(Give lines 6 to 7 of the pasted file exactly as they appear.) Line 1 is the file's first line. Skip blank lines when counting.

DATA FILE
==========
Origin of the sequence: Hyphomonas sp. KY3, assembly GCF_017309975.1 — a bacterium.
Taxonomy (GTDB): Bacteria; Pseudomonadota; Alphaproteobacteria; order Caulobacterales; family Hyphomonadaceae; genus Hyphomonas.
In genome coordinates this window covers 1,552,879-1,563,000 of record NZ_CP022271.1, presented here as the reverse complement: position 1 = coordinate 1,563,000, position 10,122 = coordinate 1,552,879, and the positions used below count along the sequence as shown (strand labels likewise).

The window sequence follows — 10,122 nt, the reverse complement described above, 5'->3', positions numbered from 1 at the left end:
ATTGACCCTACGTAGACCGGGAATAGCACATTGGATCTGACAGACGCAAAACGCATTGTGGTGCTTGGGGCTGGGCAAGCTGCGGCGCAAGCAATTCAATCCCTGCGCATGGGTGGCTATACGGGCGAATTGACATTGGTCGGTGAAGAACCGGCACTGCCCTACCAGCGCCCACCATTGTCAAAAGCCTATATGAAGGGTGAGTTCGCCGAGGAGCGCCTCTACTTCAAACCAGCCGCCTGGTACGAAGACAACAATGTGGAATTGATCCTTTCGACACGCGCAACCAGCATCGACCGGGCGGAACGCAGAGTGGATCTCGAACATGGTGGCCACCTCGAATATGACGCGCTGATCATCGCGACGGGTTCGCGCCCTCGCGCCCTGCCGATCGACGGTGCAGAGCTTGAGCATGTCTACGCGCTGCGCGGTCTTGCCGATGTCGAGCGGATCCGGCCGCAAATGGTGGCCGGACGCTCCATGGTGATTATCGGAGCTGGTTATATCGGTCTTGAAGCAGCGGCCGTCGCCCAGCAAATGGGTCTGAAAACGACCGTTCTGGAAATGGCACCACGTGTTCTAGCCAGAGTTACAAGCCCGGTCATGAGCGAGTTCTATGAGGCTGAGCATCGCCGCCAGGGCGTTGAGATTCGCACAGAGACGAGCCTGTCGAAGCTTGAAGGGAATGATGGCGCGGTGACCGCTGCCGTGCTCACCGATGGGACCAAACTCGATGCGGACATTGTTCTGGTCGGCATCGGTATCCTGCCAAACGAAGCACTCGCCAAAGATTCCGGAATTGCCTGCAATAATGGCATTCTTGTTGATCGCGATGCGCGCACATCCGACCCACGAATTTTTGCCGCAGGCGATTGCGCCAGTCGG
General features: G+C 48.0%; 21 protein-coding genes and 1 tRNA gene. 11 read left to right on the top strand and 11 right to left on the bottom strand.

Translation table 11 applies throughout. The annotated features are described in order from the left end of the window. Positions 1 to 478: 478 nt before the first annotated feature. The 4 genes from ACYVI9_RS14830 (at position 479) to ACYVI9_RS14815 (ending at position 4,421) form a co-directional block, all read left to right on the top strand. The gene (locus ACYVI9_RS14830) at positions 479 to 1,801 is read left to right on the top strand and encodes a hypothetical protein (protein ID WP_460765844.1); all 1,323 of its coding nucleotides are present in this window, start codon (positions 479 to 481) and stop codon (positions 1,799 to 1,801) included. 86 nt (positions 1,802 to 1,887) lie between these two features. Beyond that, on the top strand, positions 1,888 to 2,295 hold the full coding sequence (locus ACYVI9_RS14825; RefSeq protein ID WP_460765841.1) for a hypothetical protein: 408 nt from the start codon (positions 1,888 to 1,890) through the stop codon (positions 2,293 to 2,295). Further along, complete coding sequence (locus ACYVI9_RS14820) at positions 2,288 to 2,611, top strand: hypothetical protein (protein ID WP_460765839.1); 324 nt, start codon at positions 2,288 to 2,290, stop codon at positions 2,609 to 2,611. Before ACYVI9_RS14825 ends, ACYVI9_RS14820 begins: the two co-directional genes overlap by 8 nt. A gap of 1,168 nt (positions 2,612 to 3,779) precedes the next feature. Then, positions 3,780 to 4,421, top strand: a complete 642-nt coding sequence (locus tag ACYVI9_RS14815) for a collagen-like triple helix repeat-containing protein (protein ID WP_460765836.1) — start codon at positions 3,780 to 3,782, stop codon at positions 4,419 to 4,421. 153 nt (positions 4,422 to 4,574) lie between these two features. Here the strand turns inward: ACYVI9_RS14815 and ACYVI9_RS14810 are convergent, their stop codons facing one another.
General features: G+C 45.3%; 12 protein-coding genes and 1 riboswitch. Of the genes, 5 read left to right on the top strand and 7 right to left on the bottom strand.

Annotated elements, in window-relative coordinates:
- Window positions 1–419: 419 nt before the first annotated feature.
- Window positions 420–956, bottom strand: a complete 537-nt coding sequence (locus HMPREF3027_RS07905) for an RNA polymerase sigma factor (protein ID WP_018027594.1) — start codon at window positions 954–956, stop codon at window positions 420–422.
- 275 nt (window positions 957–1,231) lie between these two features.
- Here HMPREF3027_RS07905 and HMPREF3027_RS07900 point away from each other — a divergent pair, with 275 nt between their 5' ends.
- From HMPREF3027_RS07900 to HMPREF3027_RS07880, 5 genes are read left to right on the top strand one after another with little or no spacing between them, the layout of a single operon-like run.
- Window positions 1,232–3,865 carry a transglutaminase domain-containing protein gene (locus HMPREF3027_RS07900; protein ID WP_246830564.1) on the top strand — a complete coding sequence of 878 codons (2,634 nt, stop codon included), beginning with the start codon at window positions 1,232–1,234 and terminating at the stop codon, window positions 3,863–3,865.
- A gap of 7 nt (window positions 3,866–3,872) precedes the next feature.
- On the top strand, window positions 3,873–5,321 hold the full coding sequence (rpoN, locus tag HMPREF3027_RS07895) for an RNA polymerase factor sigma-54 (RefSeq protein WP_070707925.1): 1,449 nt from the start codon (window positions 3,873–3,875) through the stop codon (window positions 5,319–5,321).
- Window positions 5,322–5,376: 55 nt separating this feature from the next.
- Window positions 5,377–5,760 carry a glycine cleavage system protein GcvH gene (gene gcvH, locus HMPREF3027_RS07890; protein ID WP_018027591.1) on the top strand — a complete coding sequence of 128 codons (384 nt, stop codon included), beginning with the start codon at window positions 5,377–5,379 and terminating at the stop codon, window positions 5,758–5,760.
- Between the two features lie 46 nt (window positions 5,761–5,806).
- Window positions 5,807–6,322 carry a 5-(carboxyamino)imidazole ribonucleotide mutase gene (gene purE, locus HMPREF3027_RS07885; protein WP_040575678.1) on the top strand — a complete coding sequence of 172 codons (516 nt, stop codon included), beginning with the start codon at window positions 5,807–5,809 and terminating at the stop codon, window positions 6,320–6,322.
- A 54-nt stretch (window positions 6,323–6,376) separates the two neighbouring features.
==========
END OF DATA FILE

General features: G+C 48.0%; 21 protein-coding genes and 1 tRNA gene. 11 read left to right on the top strand and 11 right to left on the bottom strand.

Translation table 11 applies throughout. The annotated features are described in order from the left end of the window. Positions 1 to 478: 478 nt before the first annotated feature. The 4 genes from ACYVI9_RS14830 (at position 479) to ACYVI9_RS14815 (ending at position 4,421) form a co-directional block, all read left to right on the top strand. The gene (locus ACYVI9_RS14830) at positions 479 to 1,801 is read left to right on the top strand and encodes a hypothetical protein (protein ID WP_460765844.1); all 1,323 of its coding nucleotides are present in this window, start codon (positions 479 to 481) and stop codon (positions 1,799 to 1,801) included. 86 nt (positions 1,802 to 1,887) lie between these two features. Beyond that, on the top strand, positions 1,888 to 2,295 hold the full coding sequence (locus ACYVI9_RS14825; RefSeq protein ID WP_460765841.1) for a hypothetical protein: 408 nt from the start codon (positions 1,888 to 1,890) through the stop codon (positions 2,293 to 2,295). Further along, complete coding sequence (locus ACYVI9_RS14820) at positions 2,288 to 2,611, top strand: hypothetical protein (protein ID WP_460765839.1); 324 nt, start codon at positions 2,288 to 2,290, stop codon at positions 2,609 to 2,611. Before ACYVI9_RS14825 ends, ACYVI9_RS14820 begins: the two co-directional genes overlap by 8 nt. A gap of 1,168 nt (positions 2,612 to 3,779) precedes the next feature. Then, positions 3,780 to 4,421, top strand: a complete 642-nt coding sequence (locus tag ACYVI9_RS14815) for a collagen-like triple helix repeat-containing protein (protein ID WP_460765836.1) — start codon at positions 3,780 to 3,782, stop codon at positions 4,419 to 4,421. 153 nt (positions 4,422 to 4,574) lie between these two features. Here the strand turns inward: ACYVI9_RS14815 and ACYVI9_RS14810 are convergent, their stop codons facing one another.